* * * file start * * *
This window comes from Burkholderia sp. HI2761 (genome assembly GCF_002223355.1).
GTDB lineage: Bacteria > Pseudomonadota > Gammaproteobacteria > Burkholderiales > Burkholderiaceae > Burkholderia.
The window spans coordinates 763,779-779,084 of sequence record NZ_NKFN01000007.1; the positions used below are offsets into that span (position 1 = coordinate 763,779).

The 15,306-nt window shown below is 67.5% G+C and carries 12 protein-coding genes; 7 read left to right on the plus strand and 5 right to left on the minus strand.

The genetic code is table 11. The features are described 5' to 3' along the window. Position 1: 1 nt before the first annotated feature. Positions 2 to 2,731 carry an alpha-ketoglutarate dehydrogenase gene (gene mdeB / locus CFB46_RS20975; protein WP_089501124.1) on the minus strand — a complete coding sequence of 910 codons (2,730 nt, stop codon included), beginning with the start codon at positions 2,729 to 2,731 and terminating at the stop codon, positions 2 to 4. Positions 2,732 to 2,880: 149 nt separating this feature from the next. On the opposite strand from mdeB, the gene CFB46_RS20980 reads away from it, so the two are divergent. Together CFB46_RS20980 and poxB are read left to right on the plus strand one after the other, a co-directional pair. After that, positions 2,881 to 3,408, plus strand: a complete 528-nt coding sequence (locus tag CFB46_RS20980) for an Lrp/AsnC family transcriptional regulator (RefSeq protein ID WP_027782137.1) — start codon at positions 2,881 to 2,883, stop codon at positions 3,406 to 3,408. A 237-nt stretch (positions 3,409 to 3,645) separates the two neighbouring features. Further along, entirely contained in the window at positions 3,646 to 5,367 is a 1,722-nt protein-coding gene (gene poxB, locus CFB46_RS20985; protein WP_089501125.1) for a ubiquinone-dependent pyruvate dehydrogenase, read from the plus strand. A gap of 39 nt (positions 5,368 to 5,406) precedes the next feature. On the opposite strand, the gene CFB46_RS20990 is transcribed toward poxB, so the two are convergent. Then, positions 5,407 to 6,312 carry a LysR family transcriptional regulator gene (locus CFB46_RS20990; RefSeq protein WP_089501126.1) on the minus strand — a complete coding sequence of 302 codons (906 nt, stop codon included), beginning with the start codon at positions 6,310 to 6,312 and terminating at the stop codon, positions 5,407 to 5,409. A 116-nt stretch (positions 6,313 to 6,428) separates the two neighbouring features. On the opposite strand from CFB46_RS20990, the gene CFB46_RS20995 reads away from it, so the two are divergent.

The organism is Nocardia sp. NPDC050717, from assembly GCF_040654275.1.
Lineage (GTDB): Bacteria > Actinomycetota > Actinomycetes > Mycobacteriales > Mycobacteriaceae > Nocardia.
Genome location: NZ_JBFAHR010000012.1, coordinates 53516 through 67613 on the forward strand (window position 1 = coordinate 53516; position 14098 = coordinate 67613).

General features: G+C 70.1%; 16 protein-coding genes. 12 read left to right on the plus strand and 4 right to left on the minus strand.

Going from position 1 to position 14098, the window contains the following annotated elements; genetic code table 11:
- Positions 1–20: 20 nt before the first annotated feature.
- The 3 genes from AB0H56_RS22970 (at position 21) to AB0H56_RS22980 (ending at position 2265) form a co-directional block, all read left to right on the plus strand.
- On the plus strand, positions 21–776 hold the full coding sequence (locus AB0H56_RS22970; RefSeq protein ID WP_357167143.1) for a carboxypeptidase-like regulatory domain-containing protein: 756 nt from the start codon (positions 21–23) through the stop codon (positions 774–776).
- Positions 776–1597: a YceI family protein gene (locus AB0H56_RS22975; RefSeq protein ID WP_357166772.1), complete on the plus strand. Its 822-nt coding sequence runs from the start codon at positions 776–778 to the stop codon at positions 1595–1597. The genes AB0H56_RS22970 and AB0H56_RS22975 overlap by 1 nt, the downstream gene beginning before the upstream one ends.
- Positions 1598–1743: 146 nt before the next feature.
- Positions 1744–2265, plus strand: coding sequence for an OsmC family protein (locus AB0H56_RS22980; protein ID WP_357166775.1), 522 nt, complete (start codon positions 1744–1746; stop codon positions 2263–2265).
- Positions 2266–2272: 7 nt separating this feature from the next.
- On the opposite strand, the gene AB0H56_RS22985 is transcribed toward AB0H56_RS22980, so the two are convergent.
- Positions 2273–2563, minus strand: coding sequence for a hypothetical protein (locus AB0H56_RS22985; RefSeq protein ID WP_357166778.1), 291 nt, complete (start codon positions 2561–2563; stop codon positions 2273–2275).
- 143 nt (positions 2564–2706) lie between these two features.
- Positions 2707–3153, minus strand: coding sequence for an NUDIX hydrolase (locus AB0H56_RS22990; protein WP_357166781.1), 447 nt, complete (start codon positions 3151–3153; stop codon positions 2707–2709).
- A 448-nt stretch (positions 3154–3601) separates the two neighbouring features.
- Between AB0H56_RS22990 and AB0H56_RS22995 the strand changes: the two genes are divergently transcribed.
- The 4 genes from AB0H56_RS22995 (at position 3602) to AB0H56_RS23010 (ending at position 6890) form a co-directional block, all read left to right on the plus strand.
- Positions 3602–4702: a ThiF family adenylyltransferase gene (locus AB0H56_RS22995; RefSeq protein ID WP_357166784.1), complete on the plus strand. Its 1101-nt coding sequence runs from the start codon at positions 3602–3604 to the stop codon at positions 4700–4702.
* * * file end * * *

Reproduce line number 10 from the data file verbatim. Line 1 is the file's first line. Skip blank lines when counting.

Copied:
Going from position 1 to position 14098, the window contains the following annotated elements; genetic code table 11: